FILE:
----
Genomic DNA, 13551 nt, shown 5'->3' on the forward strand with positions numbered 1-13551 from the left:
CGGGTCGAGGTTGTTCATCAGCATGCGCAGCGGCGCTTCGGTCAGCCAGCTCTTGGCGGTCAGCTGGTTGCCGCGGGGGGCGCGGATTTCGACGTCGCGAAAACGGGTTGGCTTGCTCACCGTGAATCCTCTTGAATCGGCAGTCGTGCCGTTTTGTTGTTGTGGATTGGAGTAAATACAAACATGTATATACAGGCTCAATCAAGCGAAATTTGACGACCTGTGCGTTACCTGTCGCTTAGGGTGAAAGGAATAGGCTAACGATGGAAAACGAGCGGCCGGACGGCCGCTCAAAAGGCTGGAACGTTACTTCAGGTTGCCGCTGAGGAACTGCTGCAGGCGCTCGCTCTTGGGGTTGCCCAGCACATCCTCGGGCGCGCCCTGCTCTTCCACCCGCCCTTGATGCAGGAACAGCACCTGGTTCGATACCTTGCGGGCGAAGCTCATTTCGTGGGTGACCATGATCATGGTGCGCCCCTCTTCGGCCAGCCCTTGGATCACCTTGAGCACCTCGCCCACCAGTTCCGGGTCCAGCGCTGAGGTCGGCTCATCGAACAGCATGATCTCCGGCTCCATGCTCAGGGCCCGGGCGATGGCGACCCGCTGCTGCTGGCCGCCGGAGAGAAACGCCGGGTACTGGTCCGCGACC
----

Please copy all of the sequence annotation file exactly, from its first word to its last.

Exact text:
Genomic DNA, 13551 nt, shown 5'->3' on the forward strand with positions numbered 1-13551 from the left:
CGGGTCGAGGTTGTTCATCAGCATGCGCAGCGGCGCTTCGGTCAGCCAGCTCTTGGCGGTCAGCTGGTTGCCGCGGGGGGCGCGGATTTCGACGTCGCGAAAACGGGTTGGCTTGCTCACCGTGAATCCTCTTGAATCGGCAGTCGTGCCGTTTTGTTGTTGTGGATTGGAGTAAATACAAACATGTATATACAGGCTCAATCAAGCGAAATTTGACGACCTGTGCGTTACCTGTCGCTTAGGGTGAAAGGAATAGGCTAACGATGGAAAACGAGCGGCCGGACGGCCGCTCAAAAGGCTGGAACGTTACTTCAGGTTGCCGCTGAGGAACTGCTGCAGGCGCTCGCTCTTGGGGTTGCCCAGCACATCCTCGGGCGCGCCCTGCTCTTCCACCCGCCCTTGATGCAGGAACAGCACCTGGTTCGATACCTTGCGGGCGAAGCTCATTTCGTGGGTGACCATGATCATGGTGCGCCCCTCTTCGGCCAGCCCTTGGATCACCTTGAGCACCTCGCCCACCAGTTCCGGGTCCAGCGCTGAGGTCGGCTCATCGAACAGCATGATCTCCGGCTCCATGCTCAGGGCCCGGGCGATGGCGACCCGCTGCTGCTGGCCGCCGGAGAGAAACGCCGGGTACTGGTCCGCGACC